RBI to ease forex hedging norms for ex-im trade

24 May 2013


The Reserve Bank of India (RBI) has decided to increase the facility of rebooking of cancelled contracts to 50 per cent of their total hedged exposure from the present limit of 25 per cent, for both exporters and importers.

The decision follows the recommendations of a committee which suggested self certification for short-term quarterly forward contracts since the hedging process in the OTC market involved tedious documentation, RBI executive director G Padmanabhan told a meeting of the Foreign Exchange Dealers' Association of India in Singapore today.

The committee was of the view that the quarterly duration for declaration of forward contracts booked by the exporter and certified by statutory auditor may be replaced with a quarterly self certified declaration by the exporter and an annual statutory auditor certified declaration.

This recommendation has also been accepted for implementation, he said, adding that the relaxed norms are expected to cheer the market.

Further, the RBI also is in the process of simplifying the documentation for booking of forward contracts up to $200,000, Padmanabhan said, adding that these facilitations have nothing to do with RBI's perception as in the case of net open position limits of banks.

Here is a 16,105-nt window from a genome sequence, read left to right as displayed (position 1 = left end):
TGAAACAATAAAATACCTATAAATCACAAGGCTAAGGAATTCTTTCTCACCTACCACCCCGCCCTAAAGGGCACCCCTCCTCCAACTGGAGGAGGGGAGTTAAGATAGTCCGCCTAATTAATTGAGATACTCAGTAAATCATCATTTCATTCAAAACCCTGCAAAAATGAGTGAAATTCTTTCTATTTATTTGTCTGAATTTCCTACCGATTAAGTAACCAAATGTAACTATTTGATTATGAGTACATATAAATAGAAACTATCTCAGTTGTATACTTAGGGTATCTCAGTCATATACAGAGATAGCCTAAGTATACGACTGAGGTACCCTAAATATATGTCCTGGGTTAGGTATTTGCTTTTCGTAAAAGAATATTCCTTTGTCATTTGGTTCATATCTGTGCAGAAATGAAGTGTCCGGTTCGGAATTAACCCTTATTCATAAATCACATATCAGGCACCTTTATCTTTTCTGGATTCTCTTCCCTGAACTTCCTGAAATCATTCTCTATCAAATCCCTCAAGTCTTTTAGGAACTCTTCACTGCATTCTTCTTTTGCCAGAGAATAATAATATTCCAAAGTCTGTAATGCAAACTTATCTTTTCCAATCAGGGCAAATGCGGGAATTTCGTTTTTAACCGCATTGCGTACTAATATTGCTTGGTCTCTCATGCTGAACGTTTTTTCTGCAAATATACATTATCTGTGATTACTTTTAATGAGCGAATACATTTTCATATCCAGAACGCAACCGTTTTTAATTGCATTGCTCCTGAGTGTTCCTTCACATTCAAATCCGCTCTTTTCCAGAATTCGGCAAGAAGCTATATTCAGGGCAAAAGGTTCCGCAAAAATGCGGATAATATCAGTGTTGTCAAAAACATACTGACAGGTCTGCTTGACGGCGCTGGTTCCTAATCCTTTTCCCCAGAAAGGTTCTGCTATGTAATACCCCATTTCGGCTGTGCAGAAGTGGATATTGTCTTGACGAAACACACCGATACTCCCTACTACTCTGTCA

He said the RBI would continue to manage the exchange rates as hitherto, targeting on curbing excessive volatility rather than any specific levels.

The Indian rupee dropped to an 8-1/2 month low of 56.01 to the dollar on Thursday. It was trading at 55.52 compared to its previous close of 55.59/60.

Padmanabhan also said the RBI has been constrained to increase the risk weight and provisioning requirements on banks' exposure to corporates' unhedged forex positions and that there was an urgent need to hedge forex exposures in the corporate balance sheets.

Though hedging is not mandatory for a corporate, however, keeping in view the potential adverse impact of large unhedged exposures on financing banks' balance sheets and the financial system, especially in times of excessive volatility, banks have been advised to evaluate the risks arising out of unhedged foreign currency exposure of the corporates and price them in the credit risk premium while extending fund based and non-fund based credit facilities to them, he said.
RBI, he said, has also advised banks to consider stipulating a limit on unhedged forex position of corporates on the basis of policy approved by the boards of the banks. The measures have to be strengthened by requiring the corporates to put in place a risk management policy for their unhedged forex exposures, he said, adding that this is yet to be achieved.

''We have observed that despite our repeated efforts to sensitise both banks and corporates on the matter, adequate measures have not been put in place. It was therefore decided to increase the risk weights and provisioning requirements on banks' exposures to corporates on account of the corporates' unhedged forex exposure positions,'' he said.

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